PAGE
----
This is Part II of a series of posts to describe the new Republican healthcare plan proposed by Rep. Pete Sessions (R-TX) and Sen. Bill Cassidy (R-LA) called the Sessions Cassidy proposal. There are twelve key provisions of the plan as explained by Economist John C. Goodman. The first six were covered in Part I. Today I will discuss the other six.
- Tax Fairness at Work
Instead of the current system of taxation that gives tax subsidies to employer-provided insurance but not for those who purchase their insurance separately, this new plan will treat everyone the same. Everyone will get the same tax relief regardless where they obtain their health insurance. Employees will not be able to double dip, however. Other tax relief, such as the ability of an employer to purchase insurance with pre-tax dollars, will be clawed back or topped up to the tax credit amount.
At last people will be able to take their health insurance with them when they change employers just as they currently do with their 401K or pension plans. That means no loss of coverage every time you change jobs.
- Liberating Medicaid
Medicaid will be block-granted to the states for each of four Medicaid populations. Eventually the per capita amount from the federal government will equalize. Medicaid enrollees will have the option of leaving Medicaid, claiming the tax credit and purchasing private insurance.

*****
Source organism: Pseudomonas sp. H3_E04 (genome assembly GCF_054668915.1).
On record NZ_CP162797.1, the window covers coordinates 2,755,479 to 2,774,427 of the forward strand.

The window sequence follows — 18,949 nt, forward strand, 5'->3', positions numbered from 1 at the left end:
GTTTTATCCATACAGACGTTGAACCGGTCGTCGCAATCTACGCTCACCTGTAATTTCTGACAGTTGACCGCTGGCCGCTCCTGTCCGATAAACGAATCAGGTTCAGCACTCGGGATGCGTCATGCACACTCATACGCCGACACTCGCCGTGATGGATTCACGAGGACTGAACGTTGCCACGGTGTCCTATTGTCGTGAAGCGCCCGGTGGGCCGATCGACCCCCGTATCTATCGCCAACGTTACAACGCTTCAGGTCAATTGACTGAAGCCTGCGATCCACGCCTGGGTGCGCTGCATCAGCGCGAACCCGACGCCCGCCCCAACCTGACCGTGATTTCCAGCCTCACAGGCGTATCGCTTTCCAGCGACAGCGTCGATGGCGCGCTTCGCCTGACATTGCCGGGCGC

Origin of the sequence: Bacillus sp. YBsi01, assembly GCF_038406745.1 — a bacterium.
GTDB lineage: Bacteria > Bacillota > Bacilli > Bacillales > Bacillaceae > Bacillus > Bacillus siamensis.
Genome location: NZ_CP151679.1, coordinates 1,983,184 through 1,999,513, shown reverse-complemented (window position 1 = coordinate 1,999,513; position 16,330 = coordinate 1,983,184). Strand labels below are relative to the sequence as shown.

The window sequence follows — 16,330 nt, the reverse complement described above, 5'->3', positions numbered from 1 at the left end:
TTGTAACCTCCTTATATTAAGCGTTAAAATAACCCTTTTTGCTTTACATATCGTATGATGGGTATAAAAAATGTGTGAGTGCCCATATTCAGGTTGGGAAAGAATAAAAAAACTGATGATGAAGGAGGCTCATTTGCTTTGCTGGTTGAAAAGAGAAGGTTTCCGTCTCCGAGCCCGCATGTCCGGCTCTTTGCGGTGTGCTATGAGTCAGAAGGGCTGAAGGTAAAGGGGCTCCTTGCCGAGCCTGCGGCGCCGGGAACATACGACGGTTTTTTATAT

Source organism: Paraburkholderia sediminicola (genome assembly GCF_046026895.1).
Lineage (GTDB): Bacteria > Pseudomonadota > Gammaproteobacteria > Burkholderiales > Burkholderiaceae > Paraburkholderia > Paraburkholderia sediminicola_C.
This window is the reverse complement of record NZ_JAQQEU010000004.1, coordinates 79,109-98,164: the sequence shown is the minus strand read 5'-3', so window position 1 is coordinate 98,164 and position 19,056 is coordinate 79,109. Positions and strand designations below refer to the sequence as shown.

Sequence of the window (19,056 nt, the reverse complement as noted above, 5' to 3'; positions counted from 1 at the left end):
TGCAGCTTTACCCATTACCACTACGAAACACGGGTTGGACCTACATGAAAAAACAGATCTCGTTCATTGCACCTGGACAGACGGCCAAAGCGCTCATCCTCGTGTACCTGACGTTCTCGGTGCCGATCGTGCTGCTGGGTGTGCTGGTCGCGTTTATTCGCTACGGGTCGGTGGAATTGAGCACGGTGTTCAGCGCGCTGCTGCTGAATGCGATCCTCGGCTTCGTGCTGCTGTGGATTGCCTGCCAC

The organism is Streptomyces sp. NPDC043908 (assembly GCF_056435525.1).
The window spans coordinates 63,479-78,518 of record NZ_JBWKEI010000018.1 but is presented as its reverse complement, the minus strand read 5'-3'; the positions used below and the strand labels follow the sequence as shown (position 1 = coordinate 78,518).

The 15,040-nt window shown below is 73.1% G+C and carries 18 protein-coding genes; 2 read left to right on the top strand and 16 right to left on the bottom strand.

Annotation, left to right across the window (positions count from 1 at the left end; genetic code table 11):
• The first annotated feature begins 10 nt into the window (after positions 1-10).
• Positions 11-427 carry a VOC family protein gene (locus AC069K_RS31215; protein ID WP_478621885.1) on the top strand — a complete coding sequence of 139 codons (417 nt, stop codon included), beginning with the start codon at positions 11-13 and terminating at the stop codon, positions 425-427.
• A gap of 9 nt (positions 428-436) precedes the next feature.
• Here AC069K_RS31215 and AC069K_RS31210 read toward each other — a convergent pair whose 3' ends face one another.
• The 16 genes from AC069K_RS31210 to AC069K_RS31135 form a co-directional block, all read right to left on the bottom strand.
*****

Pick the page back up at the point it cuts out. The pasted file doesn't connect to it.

- Liberating the Doctor-Patient Relationship
Doctors will now be allowed to form “direct pay” or “concierge” relationship with their patients without fear of being regulated as insurance companies. They will also be allowed to bill for phone or email consultations. This is a big step into the digital age of medicine. Moreover, patients will be able to pay for these services using funds from their HSAs.
- Liberating the Local Practice of Medicine
The Center for Medicare and Medicaid Services (CMS) will be able to lift national restrictions on doctor-owned hospitals, clinics, and other facilities; state and local restrictions on walk-in clinics, free standing surgical centers and other market-based services. This should improve quality of care and lower prices through competition.
To minimize potential disruption, self-insured employer plans and labor union plans may elect to remain in the current tax system. Also, individuals with insurance obtained from an ObamaCare exchange may elect to remain in that system.
These twelve provisions of the Sessions Cassidy proposal go a long way toward solving the numerous problems of ObamaCare. It is a plan that should receive enthusiastic support in Congress if a Republican president is elected.